Post Office said today that it is contacting people it previously prosecuted – mainly former postmasters – to assist them in potentially appealing their historical convictions. This follows an extensive review of relevant historical prosecutions brought by Post Office since 1999, which has been conducted by criminal law specialists, Peters & Peters Solicitors LLP.
To date, a total of 45 historical convictions related to previous versions of the Post Office’s computer system Horizon have been overturned by the Courts in unopposed appeals following their referral by the Criminal Cases Review Commission (CCRC). A number of other cases are awaiting Court listings and hearings.
Post Office no longer undertakes any private prosecutions. Cases related to Horizon effectively ceased in 2013, although two cases prosecuted in 2015 relied on Horizon data (the two people concerned are also being contacted).
“The Post Office sincerely apologises for serious historical failures. We continue to take determined action for people affected.”
“In addition to full co-operation with the CCRC’s review, Post Office has made strenuous efforts to identify individuals who were historically convicted and an extensive post-conviction disclosure exercise is taking place to identify and disclose all material which might affect the safety of those convictions.”Post Office Spokesperson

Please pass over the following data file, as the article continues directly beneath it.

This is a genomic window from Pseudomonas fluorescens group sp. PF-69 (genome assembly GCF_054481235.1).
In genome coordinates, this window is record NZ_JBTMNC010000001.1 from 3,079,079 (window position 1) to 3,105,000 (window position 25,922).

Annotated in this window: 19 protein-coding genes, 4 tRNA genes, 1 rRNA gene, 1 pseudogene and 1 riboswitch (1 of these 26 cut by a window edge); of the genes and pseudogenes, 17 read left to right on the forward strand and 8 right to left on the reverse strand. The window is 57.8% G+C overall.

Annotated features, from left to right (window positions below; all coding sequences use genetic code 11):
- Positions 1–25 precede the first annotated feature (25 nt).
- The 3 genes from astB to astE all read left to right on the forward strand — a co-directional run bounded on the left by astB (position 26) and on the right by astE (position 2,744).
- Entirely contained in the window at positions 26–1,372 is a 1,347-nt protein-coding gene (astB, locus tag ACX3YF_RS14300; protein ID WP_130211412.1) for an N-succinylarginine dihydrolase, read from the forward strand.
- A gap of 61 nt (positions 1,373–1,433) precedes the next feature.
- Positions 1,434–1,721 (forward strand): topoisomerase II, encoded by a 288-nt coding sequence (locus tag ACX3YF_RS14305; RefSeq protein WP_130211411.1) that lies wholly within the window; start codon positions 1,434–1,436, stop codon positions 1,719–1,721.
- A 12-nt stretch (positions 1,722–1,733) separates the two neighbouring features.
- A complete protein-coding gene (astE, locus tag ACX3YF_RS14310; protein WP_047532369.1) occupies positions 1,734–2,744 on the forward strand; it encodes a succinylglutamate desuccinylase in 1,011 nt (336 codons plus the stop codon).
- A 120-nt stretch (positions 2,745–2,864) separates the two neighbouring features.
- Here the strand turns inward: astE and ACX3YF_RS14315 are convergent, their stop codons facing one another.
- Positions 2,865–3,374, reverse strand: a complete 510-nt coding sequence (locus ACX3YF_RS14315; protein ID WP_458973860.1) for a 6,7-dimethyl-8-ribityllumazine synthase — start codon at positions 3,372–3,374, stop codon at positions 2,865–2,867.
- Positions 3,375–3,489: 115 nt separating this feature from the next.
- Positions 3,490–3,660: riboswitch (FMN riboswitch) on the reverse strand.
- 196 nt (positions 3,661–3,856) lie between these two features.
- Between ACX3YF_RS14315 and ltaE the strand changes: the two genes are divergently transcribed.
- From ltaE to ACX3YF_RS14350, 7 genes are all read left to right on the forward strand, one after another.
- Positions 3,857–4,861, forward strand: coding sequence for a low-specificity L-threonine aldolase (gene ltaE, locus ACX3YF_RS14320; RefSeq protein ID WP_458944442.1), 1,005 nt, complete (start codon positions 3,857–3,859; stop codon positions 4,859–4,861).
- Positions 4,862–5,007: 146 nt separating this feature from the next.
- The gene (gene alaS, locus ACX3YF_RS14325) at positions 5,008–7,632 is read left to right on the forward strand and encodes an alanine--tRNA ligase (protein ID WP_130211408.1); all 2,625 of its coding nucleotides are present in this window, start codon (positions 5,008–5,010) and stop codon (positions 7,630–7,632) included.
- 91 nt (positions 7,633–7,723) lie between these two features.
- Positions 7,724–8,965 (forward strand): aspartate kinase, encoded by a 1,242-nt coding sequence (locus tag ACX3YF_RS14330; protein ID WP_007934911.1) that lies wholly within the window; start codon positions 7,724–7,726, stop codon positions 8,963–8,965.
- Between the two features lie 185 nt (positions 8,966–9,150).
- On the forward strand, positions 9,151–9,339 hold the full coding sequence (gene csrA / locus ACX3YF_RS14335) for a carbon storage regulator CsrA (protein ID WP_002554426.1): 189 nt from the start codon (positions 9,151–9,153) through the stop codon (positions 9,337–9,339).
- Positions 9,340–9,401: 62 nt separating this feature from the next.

The post-conviction disclosure exercise focuses on Post Office’s conduct of prosecutions since 1999 which relied on evidence from the Horizon computer system and examines Post Office’s failures to fairly investigate and disclose problems with Horizon to people who operated or worked in Post Office branches who were prosecuted for offences such as theft, fraud and false accounting. The post-conviction disclosure exercise commenced in January 2020 and has involved more than 60 barristers reviewing millions of documents to identify any material that should be disclosed to those historically prosecuted.
To date, the review has examined around 4.5 million documents, and thousands of physical and electronic sources have been interrogated. In addition, Peters & Peters liaised with a number of third parties including Fujitsu Services Limited, Royal Mail Group, the Courts, the CCRC and approximately 50 law firms and agents historically instructed by Post Office to obtain material relevant to the convictions.
Post Office is contacting former Postmasters and people who worked in a Post Office branch whose convictions may be affected. Disclosure relevant to their cases will be provided, together with information about how they might take forward an appeal if they wish to do so.
Any person who was prosecuted by Post Office or Royal Mail Group after July 1999 and who believes the prosecution case relied on Horizon evidence, can contact [email protected] .
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